On Monday, October 19, 1987, the Dow Jones Industrial Average lost 508 points (22 percent). There are many theories as to why the crash occurred, but the simple truth is that the panic stemmed from a sharp rise in interest rates. Likewise, another stock market crash awaits investors on the other side of tapering.
Rising interest rates 26 years ago were a direct result of surging inflation. The year 1987 started out with very benign inflation. Consumer Price Inflation in January of that year showed that prices were up just 1.4 percent from the year ago period. However, CPI inflation surged to an annual increase of 4.4 percent by October. Rapidly rising inflation put fear back in the minds of the bond vigilantes, who remembered vividly how the former Fed chairman, Paul Volcker, had to raise the Fed Funds Rate to nearly 20 percent in order to vanquish inflation just six years prior. The worry was that the new chairman, Alan Greenspan, would soon be forced to follow in his predecessor's footsteps and start aggressively raising the Funds Rate. That fear helped send the Ten-Year Note yield surging from just above 7 percent, in January 1987, to more than 10.2 percent, the week before Black Monday.
The stock market had soared by 22 percent in the 12 months prior to the crash of '87. In similar fashion, the Dow Jones Industrial Average has risen 21 percent since December of 2012, and is up nearly 150 percent since March of 2009. Of course, many pundits like to claim the market is not as overvalued now as it was then -- the PE ratio was 23 in '87, while it is 16 today.
But, what those same gurus neglect to realize is that the "E" in the PE ratio is far more artificially derived today than it was before the great crash. Back in 1987, the range for the Fed Funds Rate was a far more reasonable 6.4 percent to 7.2 percent. And the total non-financial debt of the nation was 176 percent of GDP -- lofty, but still manageable. That compares with a Fed Funds Rate of 0.08 percent today, and total debt of 245 percent of GDP. Therefore, since interest rates are dramatically lower and debt is significantly higher than during 1987, it seems logical to conclude that the earnings of corporations and indeed the economy itself are in a far more unsustainable condition.
The same stock market carnage awaits investors just around the corner if the Fed decides it is time to end QE. Only this time the spike in rates won't be caused by inflation but by the central bank itself. It doesn't matter if inflation causes investors to fear that the Fed will raise rates (as it did 1987); or if borrowing costs increase due to the fact that the Fed has to stop its indiscriminate and massive manipulation of the yield curve -- the result will be the same.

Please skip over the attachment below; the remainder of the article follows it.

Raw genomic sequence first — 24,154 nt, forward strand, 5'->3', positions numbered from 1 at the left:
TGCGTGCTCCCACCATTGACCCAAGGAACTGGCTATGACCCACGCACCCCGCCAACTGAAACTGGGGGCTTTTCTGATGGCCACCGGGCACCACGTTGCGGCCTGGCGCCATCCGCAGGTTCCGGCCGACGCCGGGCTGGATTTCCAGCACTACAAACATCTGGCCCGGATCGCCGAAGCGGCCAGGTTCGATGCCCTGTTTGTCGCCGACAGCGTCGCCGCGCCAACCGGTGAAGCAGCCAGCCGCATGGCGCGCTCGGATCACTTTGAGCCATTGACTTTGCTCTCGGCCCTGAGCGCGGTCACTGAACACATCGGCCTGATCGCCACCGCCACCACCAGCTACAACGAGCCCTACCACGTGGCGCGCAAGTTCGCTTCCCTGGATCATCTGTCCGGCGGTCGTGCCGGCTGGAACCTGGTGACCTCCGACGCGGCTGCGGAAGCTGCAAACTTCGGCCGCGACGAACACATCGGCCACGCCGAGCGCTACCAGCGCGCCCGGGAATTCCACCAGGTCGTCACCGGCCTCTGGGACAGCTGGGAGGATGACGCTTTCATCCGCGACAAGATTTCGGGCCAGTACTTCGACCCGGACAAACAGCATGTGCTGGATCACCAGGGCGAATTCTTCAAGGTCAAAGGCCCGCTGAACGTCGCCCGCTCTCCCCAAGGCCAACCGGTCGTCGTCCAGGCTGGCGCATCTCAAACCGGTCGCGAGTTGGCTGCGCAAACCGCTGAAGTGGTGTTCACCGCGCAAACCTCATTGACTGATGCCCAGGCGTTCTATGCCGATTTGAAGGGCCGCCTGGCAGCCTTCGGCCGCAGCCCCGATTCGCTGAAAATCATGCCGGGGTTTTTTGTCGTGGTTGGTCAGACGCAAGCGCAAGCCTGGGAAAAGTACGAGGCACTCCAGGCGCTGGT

The Doves at the helm of the Fed realize this and that is why they are extremely reluctant to end QE. Investors most likely have at least until March of next year before they have to worry about a genuine tapering of Fed asset purchases... if at all; because the economy should take another turn downward due to the implementation of the Unaffordable Care Act and interest rates that have already increased. Nevertheless, it is essential to have a plan in place to preserve your assets and profit from the equity market crash in the unlikely event the Fed does go down the tapering road early next year.
If the Fed does not begin winding down QE by the early part of 2014, the markets will understand that the central bank will be in the debt monetization business for many years to come and risk assets will soar. On the other hand, if the Fed begins tapering assets within the next few months the markets and economy will tumble. The global economy sits on a narrow ledge. On the one side there exists massive asset bubbles and inflation; and on the other side there lies a deflationary depression. It is now crunch time for the Fed to choose which way we fall.
Michael Pento is the president and founder of Pento Portfolio Strategies and author of the book The Coming Bond Market Collapse.